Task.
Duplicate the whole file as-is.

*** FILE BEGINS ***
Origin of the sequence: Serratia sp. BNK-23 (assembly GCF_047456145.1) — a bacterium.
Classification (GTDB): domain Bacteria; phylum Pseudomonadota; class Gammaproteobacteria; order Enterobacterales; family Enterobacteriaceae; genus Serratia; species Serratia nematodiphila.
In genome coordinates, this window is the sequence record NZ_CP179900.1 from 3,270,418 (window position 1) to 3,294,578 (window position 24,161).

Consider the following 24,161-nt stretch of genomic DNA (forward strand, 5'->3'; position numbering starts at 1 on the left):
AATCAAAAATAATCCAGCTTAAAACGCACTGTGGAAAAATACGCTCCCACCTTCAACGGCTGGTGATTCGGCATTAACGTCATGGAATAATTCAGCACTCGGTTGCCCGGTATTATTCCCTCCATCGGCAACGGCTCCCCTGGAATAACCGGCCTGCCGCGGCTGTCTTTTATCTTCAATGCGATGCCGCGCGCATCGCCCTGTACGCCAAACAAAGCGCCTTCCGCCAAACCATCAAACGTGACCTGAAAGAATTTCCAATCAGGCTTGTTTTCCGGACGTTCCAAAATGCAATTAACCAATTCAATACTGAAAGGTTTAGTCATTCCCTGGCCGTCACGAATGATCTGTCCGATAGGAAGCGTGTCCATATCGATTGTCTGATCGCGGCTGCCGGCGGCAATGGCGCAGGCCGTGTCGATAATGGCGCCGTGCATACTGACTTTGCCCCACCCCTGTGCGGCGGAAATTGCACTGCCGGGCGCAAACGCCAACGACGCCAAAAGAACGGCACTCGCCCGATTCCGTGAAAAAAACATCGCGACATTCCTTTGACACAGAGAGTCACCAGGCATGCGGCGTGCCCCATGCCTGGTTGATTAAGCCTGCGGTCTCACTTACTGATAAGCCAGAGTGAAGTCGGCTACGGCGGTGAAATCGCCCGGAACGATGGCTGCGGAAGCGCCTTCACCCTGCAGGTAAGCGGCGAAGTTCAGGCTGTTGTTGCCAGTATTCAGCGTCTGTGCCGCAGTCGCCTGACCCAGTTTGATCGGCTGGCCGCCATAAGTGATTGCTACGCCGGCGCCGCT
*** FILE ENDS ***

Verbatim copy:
Origin of the sequence: Serratia sp. BNK-23 (assembly GCF_047456145.1) — a bacterium.
Classification (GTDB): domain Bacteria; phylum Pseudomonadota; class Gammaproteobacteria; order Enterobacterales; family Enterobacteriaceae; genus Serratia; species Serratia nematodiphila.
In genome coordinates, this window is the sequence record NZ_CP179900.1 from 3,270,418 (window position 1) to 3,294,578 (window position 24,161).

Consider the following 24,161-nt stretch of genomic DNA (forward strand, 5'->3'; position numbering starts at 1 on the left):
AATCAAAAATAATCCAGCTTAAAACGCACTGTGGAAAAATACGCTCCCACCTTCAACGGCTGGTGATTCGGCATTAACGTCATGGAATAATTCAGCACTCGGTTGCCCGGTATTATTCCCTCCATCGGCAACGGCTCCCCTGGAATAACCGGCCTGCCGCGGCTGTCTTTTATCTTCAATGCGATGCCGCGCGCATCGCCCTGTACGCCAAACAAAGCGCCTTCCGCCAAACCATCAAACGTGACCTGAAAGAATTTCCAATCAGGCTTGTTTTCCGGACGTTCCAAAATGCAATTAACCAATTCAATACTGAAAGGTTTAGTCATTCCCTGGCCGTCACGAATGATCTGTCCGATAGGAAGCGTGTCCATATCGATTGTCTGATCGCGGCTGCCGGCGGCAATGGCGCAGGCCGTGTCGATAATGGCGCCGTGCATACTGACTTTGCCCCACCCCTGTGCGGCGGAAATTGCACTGCCGGGCGCAAACGCCAACGACGCCAAAAGAACGGCACTCGCCCGATTCCGTGAAAAAAACATCGCGACATTCCTTTGACACAGAGAGTCACCAGGCATGCGGCGTGCCCCATGCCTGGTTGATTAAGCCTGCGGTCTCACTTACTGATAAGCCAGAGTGAAGTCGGCTACGGCGGTGAAATCGCCCGGAACGATGGCTGCGGAAGCGCCTTCACCCTGCAGGTAAGCGGCGAAGTTCAGGCTGTTGTTGCCAGTATTCAGCGTCTGTGCCGCAGTCGCCTGACCCAGTTTGATCGGCTGGCCGCCATAAGTGATTGCTACGCCGGCGCCGCT